Mayor Announces New CicLAvia Route To Venice
The April iteration will be the city's sixth CicLAvia, shutting down city streets for casual cyclists to ride without the threat of passing cars. This time around, they'll coast from Downtown to Venice by way of Venice Boulevard (see the map here).
"I love my CicLAvia," the mayor said to a crowd of roughly 50 reporters and bike advocates gathered in front of City Hall's First Street steps, "but this seven-mile thing — uh-uh. This is L.A. I want to go to the beach."
The mayor pointed to growing numbers of participants in the bike party as a clue to the city's enthusiasm for greener paths. "From the beginning of the morning to the end," he said of the last CicLAvia Oct. 7, "you saw this route packed. It said Angelenos are yearning to get out of their car and enjoy their neighborhoods."
Villaraigosa said he'd like to see one more CicLAvia before he leaves office, riding "off into the sunset — on a horse, not on a bike." Two more are scheduled in 2013: one on June 23, and the next on Oct. 6
"Almost from the beginning," Villaraigosa said of naysayers, "they said, Oh, they're not gonna get to 40 (miles of bike ways). Well, you're right. We didn't get to 40." After consulting an aide, he added, "We did 79 in the first year."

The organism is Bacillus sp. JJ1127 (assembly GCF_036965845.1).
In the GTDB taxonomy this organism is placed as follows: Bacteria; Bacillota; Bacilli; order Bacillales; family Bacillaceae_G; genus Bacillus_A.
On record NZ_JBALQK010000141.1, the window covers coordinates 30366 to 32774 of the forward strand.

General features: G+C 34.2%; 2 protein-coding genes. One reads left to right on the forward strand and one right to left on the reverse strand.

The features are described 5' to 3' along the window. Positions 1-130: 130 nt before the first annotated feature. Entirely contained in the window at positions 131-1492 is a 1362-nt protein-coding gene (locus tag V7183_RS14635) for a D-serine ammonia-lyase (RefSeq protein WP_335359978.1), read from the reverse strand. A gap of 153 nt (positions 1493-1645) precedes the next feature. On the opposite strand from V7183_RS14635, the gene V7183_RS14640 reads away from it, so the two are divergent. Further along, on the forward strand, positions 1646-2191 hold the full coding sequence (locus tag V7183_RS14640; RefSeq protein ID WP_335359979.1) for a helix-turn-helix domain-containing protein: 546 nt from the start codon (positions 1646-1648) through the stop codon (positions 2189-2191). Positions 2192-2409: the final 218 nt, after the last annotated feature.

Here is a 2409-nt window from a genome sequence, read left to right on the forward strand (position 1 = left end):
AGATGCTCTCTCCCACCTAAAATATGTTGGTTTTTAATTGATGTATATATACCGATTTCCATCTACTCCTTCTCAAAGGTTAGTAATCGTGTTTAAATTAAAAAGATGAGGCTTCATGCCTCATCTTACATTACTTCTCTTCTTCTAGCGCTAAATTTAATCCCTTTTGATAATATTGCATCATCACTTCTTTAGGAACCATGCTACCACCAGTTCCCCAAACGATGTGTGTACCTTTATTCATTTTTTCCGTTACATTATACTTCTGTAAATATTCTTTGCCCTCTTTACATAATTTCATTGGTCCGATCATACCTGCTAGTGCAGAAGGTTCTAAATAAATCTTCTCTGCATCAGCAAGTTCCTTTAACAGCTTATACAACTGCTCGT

The city is in the middle of a Master Bicycle Plan, which calls for the 1,680 miles of new bicycle infrastructure. The first five years require 40 miles on average to maintain pace. Over the first two years, L.A. has managed to roll out 123 new miles.
"It means 123 miles of seeing L.A. in a new way," Villaraigosa said, Councilman Bill Rosendahl nodding his head enthusiastically beside him.
But plans for bike lines for portions of Westwood and Sepulveda boulevards were met with ire from Angelenos at a public hearing this week, suggesting continued development might be an uphill battle.
More to come on the city's bike progress, and Angelenos' reactions to changes in infrastructure.